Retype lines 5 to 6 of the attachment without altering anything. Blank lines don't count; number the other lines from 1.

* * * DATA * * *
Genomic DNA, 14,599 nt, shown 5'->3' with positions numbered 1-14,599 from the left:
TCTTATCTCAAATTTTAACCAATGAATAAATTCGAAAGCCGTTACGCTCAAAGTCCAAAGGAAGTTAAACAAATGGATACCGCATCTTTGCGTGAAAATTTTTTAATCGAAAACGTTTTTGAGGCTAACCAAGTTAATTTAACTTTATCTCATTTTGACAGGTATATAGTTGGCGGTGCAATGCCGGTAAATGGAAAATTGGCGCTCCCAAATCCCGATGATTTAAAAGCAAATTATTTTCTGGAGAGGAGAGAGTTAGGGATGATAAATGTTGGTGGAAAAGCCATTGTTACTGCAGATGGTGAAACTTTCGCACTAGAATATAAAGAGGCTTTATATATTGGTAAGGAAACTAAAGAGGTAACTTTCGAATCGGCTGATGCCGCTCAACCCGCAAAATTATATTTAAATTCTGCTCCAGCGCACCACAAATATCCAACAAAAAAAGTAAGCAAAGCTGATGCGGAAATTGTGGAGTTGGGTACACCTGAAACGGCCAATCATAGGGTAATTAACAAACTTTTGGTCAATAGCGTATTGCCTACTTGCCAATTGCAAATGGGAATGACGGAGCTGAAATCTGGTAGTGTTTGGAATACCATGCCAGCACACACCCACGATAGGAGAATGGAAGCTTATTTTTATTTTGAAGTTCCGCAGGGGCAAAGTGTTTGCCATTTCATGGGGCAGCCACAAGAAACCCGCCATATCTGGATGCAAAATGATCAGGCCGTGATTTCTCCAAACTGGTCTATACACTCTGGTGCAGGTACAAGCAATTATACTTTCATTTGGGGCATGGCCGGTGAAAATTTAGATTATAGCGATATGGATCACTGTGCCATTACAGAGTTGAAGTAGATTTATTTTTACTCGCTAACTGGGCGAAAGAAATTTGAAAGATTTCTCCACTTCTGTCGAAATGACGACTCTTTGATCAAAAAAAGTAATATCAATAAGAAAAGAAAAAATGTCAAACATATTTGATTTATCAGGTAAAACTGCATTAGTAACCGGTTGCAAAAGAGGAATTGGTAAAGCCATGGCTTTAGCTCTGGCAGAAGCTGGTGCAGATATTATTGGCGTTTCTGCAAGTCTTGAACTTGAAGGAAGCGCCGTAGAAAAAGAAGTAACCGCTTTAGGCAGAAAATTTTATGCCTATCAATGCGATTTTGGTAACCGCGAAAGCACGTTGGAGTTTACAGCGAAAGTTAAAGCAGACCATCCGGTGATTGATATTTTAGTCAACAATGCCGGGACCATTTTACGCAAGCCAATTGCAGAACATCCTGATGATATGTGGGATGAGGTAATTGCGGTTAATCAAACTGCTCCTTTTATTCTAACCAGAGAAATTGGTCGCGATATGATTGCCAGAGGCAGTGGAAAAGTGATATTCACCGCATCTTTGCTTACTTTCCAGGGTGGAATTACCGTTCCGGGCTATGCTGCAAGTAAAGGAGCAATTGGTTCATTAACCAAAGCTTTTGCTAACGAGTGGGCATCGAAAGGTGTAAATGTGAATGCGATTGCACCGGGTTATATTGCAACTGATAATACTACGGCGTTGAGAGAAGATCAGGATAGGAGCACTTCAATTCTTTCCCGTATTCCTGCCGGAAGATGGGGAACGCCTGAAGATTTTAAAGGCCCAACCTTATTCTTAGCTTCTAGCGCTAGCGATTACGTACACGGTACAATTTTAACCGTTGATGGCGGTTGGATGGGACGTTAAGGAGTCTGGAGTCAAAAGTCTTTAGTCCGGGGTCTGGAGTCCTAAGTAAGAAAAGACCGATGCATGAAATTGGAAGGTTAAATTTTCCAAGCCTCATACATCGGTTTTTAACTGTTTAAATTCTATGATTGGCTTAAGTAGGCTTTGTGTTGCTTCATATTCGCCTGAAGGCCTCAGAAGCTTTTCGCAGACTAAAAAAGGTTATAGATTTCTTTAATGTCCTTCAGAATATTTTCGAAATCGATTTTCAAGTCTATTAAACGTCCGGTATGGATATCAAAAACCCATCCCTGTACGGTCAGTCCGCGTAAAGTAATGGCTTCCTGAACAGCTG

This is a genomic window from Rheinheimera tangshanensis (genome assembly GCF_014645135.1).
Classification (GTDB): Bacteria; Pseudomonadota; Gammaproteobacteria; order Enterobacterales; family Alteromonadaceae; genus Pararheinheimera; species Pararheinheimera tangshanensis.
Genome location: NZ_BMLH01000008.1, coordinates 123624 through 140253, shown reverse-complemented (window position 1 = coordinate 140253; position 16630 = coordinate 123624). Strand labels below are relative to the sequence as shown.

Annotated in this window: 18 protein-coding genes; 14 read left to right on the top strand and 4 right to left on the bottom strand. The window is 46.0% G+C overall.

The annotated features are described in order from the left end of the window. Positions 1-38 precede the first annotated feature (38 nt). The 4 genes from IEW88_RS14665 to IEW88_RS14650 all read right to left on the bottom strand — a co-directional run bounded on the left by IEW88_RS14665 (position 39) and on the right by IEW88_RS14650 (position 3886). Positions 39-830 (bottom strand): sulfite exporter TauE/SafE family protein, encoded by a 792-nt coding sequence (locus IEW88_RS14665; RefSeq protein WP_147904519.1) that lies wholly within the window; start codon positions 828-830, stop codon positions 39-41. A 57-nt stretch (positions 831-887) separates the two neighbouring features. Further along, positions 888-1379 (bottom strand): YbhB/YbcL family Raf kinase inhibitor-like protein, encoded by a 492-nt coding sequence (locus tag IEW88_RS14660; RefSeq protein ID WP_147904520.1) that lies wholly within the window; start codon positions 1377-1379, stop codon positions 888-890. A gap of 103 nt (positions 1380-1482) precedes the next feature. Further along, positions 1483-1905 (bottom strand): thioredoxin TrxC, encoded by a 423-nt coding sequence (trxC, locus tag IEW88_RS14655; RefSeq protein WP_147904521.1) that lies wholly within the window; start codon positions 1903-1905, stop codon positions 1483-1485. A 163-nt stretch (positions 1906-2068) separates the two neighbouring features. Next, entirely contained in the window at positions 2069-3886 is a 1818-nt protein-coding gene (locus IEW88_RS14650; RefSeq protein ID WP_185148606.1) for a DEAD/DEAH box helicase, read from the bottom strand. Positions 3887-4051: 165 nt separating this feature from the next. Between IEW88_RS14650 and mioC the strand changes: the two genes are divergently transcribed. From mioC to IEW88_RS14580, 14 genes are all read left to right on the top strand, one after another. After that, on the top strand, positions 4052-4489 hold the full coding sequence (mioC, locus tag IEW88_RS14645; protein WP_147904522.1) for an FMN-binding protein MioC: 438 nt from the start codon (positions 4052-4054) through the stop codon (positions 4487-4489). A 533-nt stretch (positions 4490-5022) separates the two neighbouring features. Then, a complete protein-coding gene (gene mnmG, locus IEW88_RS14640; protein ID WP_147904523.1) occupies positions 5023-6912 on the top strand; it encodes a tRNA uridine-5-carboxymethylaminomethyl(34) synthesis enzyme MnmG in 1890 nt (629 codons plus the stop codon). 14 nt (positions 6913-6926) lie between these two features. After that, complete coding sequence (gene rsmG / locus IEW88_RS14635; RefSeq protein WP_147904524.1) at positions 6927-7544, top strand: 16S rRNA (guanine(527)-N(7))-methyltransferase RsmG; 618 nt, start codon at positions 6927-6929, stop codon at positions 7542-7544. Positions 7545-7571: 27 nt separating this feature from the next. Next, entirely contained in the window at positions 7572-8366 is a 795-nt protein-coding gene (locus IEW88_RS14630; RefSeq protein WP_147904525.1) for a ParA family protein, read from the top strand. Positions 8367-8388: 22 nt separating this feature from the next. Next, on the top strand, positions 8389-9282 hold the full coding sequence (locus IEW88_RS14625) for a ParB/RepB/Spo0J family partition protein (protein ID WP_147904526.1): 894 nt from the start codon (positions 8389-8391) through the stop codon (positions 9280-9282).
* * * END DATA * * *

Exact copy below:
Genome location: NZ_BMLH01000008.1, coordinates 123624 through 140253, shown reverse-complemented (window position 1 = coordinate 140253; position 16630 = coordinate 123624). Strand labels below are relative to the sequence as shown.

Annotated in this window: 18 protein-coding genes; 14 read left to right on the top strand and 4 right to left on the bottom strand. The window is 46.0% G+C overall.